Comet C/2020 F3 (Neowise) above the Hans Haffner Observatory


For a comet of this size - the diameter is estimated by NASA to be about 5000 meters - this celestial object was discovered unusually late, only in spring this year. On March 27th, 2020, NASA's Wide-Field Infrared Survey Explorer (WISE) detected the comet as part of the NEOWISE project, which scans the southern sky.

Already on July 3rd, comet C/2020 F3, as it has been correctly named since then, reached its perihelion, the point closest to the sun on its elliptical orbit. Comets consist mainly of ice, which is made of water, carbon monoxide and carbon dioxide, and dust - which is why astronomers call them dirty snowballs. When such an ice ball approaches the sun, the volatile part of the matter begins to evaporate and forms the coma (shell) around the comet's core. By the solar wind a part of the coma is pushed away, which can be seen as a tail.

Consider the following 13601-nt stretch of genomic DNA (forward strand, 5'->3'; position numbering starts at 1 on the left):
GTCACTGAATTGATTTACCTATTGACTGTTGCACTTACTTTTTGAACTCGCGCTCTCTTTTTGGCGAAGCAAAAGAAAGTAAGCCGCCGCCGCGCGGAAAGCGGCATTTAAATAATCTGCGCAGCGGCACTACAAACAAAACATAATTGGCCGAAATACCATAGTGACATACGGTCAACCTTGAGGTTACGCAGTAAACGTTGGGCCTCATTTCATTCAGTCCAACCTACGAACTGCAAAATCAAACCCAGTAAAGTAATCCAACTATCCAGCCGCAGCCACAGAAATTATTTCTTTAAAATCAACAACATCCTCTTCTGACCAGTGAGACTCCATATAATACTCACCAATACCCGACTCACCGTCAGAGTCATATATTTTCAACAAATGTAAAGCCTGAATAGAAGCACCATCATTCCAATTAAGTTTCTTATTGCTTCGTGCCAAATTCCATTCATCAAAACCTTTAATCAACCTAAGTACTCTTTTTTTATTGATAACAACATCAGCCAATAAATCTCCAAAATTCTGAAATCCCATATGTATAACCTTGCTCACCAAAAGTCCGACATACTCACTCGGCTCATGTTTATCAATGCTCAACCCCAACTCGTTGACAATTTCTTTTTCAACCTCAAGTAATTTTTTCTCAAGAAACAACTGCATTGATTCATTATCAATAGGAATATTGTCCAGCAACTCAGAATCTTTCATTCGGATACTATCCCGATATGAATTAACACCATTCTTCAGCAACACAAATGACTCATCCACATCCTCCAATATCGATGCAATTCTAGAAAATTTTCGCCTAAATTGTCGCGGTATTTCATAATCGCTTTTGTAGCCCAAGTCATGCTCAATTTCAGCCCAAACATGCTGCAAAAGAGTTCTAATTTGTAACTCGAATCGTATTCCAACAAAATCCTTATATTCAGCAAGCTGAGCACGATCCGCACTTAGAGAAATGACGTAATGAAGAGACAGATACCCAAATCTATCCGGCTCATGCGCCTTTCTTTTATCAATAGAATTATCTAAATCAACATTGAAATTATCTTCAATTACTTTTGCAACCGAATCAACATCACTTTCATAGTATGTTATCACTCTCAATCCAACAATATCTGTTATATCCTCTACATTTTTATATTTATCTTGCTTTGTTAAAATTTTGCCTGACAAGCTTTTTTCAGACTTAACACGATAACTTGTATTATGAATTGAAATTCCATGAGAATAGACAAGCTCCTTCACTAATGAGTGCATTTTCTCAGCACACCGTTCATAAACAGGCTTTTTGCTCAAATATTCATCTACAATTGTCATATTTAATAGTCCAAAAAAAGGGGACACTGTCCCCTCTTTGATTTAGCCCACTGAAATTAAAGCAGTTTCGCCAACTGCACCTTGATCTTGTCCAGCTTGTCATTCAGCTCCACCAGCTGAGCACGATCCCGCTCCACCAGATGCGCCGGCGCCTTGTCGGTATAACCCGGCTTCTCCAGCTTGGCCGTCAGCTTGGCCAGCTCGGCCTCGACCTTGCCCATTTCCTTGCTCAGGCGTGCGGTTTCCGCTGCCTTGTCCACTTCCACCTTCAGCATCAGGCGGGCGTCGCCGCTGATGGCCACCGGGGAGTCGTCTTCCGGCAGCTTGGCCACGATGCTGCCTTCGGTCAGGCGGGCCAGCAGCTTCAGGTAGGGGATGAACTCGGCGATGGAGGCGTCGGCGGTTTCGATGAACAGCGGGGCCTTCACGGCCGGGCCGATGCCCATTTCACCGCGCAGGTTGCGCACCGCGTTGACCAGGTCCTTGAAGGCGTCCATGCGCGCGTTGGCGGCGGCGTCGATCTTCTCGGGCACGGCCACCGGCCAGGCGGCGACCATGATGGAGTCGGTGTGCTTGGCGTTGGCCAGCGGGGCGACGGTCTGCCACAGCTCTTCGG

From the beginning of July, NEOWISE, as its colloquial name is known, could be observed very well in the morning sky above the Hans Haffner Observatory. As he now moved away from the sun again, he became darker with each passing day. At the same time, visibility shifted further forward during the course of the day, so that from mid-July onwards it could also be seen in the evening sky. On 23rd July it had reached the smallest distance to the earth with 103.5 million km. In the following nights the brightness of this tail star decreased more and more and since the beginning of August it is no longer visible with the naked eye. If it survives its journey through space undamaged, C/2020 F3 will not pass earth again for another 6700 years.